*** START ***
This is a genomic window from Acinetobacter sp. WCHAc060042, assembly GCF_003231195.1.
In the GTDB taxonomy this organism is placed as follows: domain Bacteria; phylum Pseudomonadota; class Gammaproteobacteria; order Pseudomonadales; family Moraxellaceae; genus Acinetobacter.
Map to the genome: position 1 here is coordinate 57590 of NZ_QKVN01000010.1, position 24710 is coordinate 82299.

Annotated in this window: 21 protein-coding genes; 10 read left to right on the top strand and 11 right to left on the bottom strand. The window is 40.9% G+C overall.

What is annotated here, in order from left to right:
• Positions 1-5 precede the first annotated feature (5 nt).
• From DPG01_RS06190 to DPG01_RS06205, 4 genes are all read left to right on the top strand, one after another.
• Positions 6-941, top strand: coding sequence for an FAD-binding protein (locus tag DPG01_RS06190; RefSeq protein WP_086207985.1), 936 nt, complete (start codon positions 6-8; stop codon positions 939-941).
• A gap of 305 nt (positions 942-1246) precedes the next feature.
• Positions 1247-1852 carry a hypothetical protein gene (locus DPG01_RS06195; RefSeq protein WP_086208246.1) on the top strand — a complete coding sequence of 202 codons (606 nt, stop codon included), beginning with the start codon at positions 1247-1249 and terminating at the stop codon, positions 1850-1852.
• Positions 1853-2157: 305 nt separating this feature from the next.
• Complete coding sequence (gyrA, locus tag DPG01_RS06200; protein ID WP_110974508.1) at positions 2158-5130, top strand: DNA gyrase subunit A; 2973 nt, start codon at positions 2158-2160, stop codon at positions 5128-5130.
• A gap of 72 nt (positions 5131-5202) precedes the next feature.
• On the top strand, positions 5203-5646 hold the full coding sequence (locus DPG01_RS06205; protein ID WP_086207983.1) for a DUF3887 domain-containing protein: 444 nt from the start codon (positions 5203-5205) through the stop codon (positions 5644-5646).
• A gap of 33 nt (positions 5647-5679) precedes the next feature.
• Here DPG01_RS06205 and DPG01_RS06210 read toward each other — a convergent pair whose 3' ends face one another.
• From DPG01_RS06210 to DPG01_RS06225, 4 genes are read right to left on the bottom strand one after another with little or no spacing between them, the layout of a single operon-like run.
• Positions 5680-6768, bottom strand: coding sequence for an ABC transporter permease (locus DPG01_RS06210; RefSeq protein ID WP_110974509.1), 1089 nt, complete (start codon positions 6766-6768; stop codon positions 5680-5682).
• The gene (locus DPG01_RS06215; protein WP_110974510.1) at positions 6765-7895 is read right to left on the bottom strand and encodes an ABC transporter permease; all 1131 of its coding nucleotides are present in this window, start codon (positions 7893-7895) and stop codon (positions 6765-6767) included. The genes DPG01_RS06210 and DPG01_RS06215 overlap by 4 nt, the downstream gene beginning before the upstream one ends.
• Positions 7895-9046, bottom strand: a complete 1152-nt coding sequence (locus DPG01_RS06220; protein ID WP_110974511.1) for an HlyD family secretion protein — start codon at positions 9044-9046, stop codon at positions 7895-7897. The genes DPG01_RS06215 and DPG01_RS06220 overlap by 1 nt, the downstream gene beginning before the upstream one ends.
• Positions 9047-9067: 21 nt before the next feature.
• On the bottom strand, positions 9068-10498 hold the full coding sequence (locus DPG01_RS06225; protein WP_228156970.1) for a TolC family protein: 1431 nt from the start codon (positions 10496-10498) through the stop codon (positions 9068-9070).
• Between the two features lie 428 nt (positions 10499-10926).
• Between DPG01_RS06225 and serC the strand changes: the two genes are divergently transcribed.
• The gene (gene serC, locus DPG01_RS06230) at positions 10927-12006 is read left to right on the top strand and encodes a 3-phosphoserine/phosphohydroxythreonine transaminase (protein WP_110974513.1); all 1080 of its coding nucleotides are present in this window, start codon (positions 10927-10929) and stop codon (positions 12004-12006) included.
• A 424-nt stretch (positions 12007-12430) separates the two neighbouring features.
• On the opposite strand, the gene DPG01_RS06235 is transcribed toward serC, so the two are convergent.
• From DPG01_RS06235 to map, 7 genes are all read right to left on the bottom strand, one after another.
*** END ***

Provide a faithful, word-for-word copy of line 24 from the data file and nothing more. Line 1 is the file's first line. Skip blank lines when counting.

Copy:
• Between DPG01_RS06225 and serC the strand changes: the two genes are divergently transcribed.